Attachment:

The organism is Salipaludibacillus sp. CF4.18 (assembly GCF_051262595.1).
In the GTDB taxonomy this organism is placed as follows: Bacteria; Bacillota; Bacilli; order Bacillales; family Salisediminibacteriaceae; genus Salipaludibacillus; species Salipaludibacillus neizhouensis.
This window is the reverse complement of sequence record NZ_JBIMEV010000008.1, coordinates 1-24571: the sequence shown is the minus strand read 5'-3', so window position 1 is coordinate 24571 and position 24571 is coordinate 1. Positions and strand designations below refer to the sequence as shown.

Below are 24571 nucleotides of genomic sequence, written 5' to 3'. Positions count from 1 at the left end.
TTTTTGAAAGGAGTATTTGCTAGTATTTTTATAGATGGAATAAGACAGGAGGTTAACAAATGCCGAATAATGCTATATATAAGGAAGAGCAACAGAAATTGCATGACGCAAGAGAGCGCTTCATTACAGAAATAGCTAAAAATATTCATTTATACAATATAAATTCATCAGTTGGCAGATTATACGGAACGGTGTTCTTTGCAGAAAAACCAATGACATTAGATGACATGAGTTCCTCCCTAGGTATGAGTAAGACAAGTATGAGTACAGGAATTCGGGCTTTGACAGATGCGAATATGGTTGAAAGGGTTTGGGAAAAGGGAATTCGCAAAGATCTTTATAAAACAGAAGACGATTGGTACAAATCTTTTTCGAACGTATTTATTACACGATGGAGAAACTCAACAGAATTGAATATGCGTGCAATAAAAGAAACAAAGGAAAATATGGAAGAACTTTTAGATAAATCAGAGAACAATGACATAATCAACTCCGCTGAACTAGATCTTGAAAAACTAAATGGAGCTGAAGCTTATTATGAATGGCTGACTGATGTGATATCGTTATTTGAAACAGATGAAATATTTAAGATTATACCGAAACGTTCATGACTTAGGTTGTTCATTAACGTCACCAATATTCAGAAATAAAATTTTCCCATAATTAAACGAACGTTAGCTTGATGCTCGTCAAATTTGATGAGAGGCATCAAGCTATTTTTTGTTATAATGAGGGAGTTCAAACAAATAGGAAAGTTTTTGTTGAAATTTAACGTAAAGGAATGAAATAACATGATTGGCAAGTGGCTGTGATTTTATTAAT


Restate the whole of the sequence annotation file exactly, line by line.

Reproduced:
The organism is Salipaludibacillus sp. CF4.18 (assembly GCF_051262595.1).
In the GTDB taxonomy this organism is placed as follows: Bacteria; Bacillota; Bacilli; order Bacillales; family Salisediminibacteriaceae; genus Salipaludibacillus; species Salipaludibacillus neizhouensis.
This window is the reverse complement of sequence record NZ_JBIMEV010000008.1, coordinates 1-24571: the sequence shown is the minus strand read 5'-3', so window position 1 is coordinate 24571 and position 24571 is coordinate 1. Positions and strand designations below refer to the sequence as shown.

Below are 24571 nucleotides of genomic sequence, written 5' to 3'. Positions count from 1 at the left end.
TTTTTGAAAGGAGTATTTGCTAGTATTTTTATAGATGGAATAAGACAGGAGGTTAACAAATGCCGAATAATGCTATATATAAGGAAGAGCAACAGAAATTGCATGACGCAAGAGAGCGCTTCATTACAGAAATAGCTAAAAATATTCATTTATACAATATAAATTCATCAGTTGGCAGATTATACGGAACGGTGTTCTTTGCAGAAAAACCAATGACATTAGATGACATGAGTTCCTCCCTAGGTATGAGTAAGACAAGTATGAGTACAGGAATTCGGGCTTTGACAGATGCGAATATGGTTGAAAGGGTTTGGGAAAAGGGAATTCGCAAAGATCTTTATAAAACAGAAGACGATTGGTACAAATCTTTTTCGAACGTATTTATTACACGATGGAGAAACTCAACAGAATTGAATATGCGTGCAATAAAAGAAACAAAGGAAAATATGGAAGAACTTTTAGATAAATCAGAGAACAATGACATAATCAACTCCGCTGAACTAGATCTTGAAAAACTAAATGGAGCTGAAGCTTATTATGAATGGCTGACTGATGTGATATCGTTATTTGAAACAGATGAAATATTTAAGATTATACCGAAACGTTCATGACTTAGGTTGTTCATTAACGTCACCAATATTCAGAAATAAAATTTTCCCATAATTAAACGAACGTTAGCTTGATGCTCGTCAAATTTGATGAGAGGCATCAAGCTATTTTTTGTTATAATGAGGGAGTTCAAACAAATAGGAAAGTTTTTGTTGAAATTTAACGTAAAGGAATGAAATAACATGATTGGCAAGTGGCTGTGATTTTATTAAT